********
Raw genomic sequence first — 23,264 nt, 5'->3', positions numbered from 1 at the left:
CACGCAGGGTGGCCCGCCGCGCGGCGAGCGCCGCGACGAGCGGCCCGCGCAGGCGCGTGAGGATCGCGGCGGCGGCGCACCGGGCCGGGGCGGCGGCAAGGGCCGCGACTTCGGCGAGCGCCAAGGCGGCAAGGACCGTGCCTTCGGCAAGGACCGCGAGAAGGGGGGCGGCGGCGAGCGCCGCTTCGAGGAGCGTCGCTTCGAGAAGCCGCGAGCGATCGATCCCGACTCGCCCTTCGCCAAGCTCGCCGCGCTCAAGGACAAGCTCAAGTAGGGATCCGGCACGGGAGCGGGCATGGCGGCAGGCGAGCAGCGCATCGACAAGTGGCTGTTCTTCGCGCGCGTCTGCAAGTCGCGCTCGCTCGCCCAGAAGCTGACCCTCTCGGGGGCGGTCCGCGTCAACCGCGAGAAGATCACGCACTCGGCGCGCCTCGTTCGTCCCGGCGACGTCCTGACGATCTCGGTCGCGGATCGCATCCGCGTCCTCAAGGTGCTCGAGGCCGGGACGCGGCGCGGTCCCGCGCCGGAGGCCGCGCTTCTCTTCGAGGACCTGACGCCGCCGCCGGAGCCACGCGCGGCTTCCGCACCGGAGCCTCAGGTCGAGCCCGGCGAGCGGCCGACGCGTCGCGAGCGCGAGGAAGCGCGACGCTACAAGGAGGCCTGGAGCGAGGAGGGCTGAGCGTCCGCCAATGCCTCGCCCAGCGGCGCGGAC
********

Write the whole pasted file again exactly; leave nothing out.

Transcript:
Raw genomic sequence first — 23,264 nt, 5'->3', positions numbered from 1 at the left:
CACGCAGGGTGGCCCGCCGCGCGGCGAGCGCCGCGACGAGCGGCCCGCGCAGGCGCGTGAGGATCGCGGCGGCGGCGCACCGGGCCGGGGCGGCGGCAAGGGCCGCGACTTCGGCGAGCGCCAAGGCGGCAAGGACCGTGCCTTCGGCAAGGACCGCGAGAAGGGGGGCGGCGGCGAGCGCCGCTTCGAGGAGCGTCGCTTCGAGAAGCCGCGAGCGATCGATCCCGACTCGCCCTTCGCCAAGCTCGCCGCGCTCAAGGACAAGCTCAAGTAGGGATCCGGCACGGGAGCGGGCATGGCGGCAGGCGAGCAGCGCATCGACAAGTGGCTGTTCTTCGCGCGCGTCTGCAAGTCGCGCTCGCTCGCCCAGAAGCTGACCCTCTCGGGGGCGGTCCGCGTCAACCGCGAGAAGATCACGCACTCGGCGCGCCTCGTTCGTCCCGGCGACGTCCTGACGATCTCGGTCGCGGATCGCATCCGCGTCCTCAAGGTGCTCGAGGCCGGGACGCGGCGCGGTCCCGCGCCGGAGGCCGCGCTTCTCTTCGAGGACCTGACGCCGCCGCCGGAGCCACGCGCGGCTTCCGCACCGGAGCCTCAGGTCGAGCCCGGCGAGCGGCCGACGCGTCGCGAGCGCGAGGAAGCGCGACGCTACAAGGAGGCCTGGAGCGAGGAGGGCTGAGCGTCCGCCAATGCCTCGCCCAGCGGCGCGGAC